Pharmacology Antihypertensives 4

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kyleannkelsey
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248907
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Pharmacology Antihypertensives 4
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2013-11-24 22:01:14
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Pharmacology Antihypertensives
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Pharmacology Antihypertensives 4
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  1. What group of patients are ACE inhibitors the drug of choice for and why?
    DM, reduces nephropathy
  2. What group of patients are ACE inhibitors a particularly good choice for?
    DM, CHF, LVH, Arrhythmias, asthmatics
  3. The efficacy of ACE inhibitors can be increased by combining them with what other drug?
    Diuretics
  4. ACE inhibitors have what adverse effects?
    Hypotension, Cough, Angioedema, Hyperkalemia, Hyper-reninemia, Teratogenicity
  5. Angiotensin Receptor blockers are all antagonists of what AT receptor?
    AT1
  6. Which Angiotensin receptor blocker is a competitive antagonist?
    Losartan
  7. Which Angiotensin receptor blockers are non-competitive antagonist?
    Valsartan, olmesartan, candesartan, irbesartan, eprosartan, telimisartan
  8. How can you differentiate an Angiotensin Receptor blocker by name?
    ending –sartan
  9. What is the MOA for an ARBs?
    Blocks AT1 receptors, blocks angtiotensin from increasing BP and stimulating cell proliferation
  10. What effect do ARBs have on Cell growth and tissue remodeling?
    Inhibit
  11. Do ARBs have high bradykinin effects?
    No, low
  12. What are the “bradykinin effects” caused by some antihypertensives?
    Cough and angioedema
  13. What other group of drugs has the same indications as ARBs?
    ACE inhibitors
  14. What are the clinical indications for ARBs?
    Hypertension, HF, Post MI, nephropathy prevention
  15. ARBs have adverse effects similar to what other group of antihypertensives?
    ACE inhibitors
  16. What are the adverse effects of ARBs?
    Hypotension, Hyperkalemia, Hyper-reninemia and Teratogenicity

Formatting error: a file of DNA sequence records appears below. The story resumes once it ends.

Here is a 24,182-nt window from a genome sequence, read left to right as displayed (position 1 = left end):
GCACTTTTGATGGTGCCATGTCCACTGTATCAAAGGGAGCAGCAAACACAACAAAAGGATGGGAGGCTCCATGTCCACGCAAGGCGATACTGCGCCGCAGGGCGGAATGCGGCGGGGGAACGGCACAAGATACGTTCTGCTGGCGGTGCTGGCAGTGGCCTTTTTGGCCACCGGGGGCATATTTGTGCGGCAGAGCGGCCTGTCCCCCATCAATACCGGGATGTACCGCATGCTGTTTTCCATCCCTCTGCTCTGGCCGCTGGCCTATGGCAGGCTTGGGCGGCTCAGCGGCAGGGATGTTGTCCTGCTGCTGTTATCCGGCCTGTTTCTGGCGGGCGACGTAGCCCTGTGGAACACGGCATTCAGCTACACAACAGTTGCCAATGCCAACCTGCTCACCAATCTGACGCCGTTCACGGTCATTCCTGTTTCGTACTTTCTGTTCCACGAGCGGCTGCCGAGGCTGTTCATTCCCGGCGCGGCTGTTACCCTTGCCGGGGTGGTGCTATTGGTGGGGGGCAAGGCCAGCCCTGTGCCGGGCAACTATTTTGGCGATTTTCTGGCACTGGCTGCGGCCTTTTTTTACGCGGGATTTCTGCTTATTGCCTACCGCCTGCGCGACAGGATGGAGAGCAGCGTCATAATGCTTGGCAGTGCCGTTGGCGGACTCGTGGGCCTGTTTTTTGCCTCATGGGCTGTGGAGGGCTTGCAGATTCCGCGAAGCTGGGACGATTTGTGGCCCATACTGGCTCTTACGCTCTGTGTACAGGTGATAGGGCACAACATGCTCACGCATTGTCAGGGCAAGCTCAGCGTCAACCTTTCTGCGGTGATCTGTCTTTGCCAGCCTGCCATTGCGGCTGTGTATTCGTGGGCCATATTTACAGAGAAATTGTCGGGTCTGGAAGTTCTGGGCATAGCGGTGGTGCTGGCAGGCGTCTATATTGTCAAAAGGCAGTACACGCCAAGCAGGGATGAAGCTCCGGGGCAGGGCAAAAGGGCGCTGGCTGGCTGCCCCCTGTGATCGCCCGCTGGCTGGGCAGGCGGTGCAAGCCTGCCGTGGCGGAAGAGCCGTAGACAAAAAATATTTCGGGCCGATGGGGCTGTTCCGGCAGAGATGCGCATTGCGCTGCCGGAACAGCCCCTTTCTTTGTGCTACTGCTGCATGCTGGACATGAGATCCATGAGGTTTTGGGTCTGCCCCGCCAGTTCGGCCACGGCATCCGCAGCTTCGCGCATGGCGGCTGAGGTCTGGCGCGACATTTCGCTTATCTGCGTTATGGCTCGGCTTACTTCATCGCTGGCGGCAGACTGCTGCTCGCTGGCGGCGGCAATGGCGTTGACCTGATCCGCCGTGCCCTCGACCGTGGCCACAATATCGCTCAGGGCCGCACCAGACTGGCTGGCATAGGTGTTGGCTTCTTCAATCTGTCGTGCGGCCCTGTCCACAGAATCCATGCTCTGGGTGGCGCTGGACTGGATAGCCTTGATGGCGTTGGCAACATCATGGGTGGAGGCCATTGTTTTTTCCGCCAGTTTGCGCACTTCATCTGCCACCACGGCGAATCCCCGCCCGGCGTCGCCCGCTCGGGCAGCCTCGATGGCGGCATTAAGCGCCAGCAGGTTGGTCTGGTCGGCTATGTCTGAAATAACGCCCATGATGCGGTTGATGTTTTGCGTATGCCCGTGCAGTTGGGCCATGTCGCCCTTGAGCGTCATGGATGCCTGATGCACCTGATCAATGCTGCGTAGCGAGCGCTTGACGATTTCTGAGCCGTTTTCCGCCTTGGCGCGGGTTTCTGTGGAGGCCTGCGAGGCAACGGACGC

17. What Antihypertensives should not be used in pregnant women?
    ARBs, ACE inhibitors, Aliskiren
  18. What is the relative cost of ARBs?
    Higher cost than some other Antihypertensives, fewer generics
  19. What drug inhibits Renin, and so the rate limiting step of AT II production?
    Aliskiren
  20. How often is Aliskiren administered?
    Once daily
  21. Is Aliskiren usually used as a monotherapy?
    No, usually used with other antihypertensives
  22. What is the indication for Aliskiren?
    Hypertension
  23. What are the adverse effects of Aliskiren?
    Hyperkalemia, Hypotension, Diarrhea, HA
  24. In what group of patients is Aliskiren contraindicated in?
    Pregnant, DM (cautioned), renal impaired, those on ACEIs or ARBs
  25. (True/False) Diarrhea and HA are major issues with Aliskiren use.
    False, minor issues
  26. How can you tell *some* CCBs from the name?
    ending –dipine
  27. What CCBs only block L type Calcium channels in the vascular smooth muscle?
    Amlodipine, felodipine, isradipine, nifedipine and dihydropyridines
  28. What CCBs Block L type Calcium channels in the vascular smooth muscle AND the Heart?
    Diltiazam and Verapamil
  29. When used as a monotherapy for Hypertension, rank the CCBs in terms of efficacy.
    All about the same
  30. Which CCBs are most commonly used in the treatment of hypertension?
    Dihyropyridines
  31. Are CCBs effective in African Americans?
    Yes
  32. Are CCBs effective in the elderly?
    Yes
  33. What is the relative cost of CCBs?
    Low cost, generics available
  34. Are CCBs used as an initial monotherapy?
    Yes
  35. What are the adverse effects of Verapamil and Diltiazen specifically?
    Cardiac depression, bradycardia and AV nodal block
  36. What are the adverse effects shared by all CCBs?
    Flushing, HA, dizziness, Hypotension, peripheral edema, constipation
  37. Short acting Dihydropyridine CCBs share what adverse effect?
    Increase risk of adverse cardiac events SHOULD BE AVOIDED
  38. What general type of drug is Hydralazine?
    Direct vasodilator
  39. Hydralazine relaxes arteries or veins to a greater extent?
    Arteries

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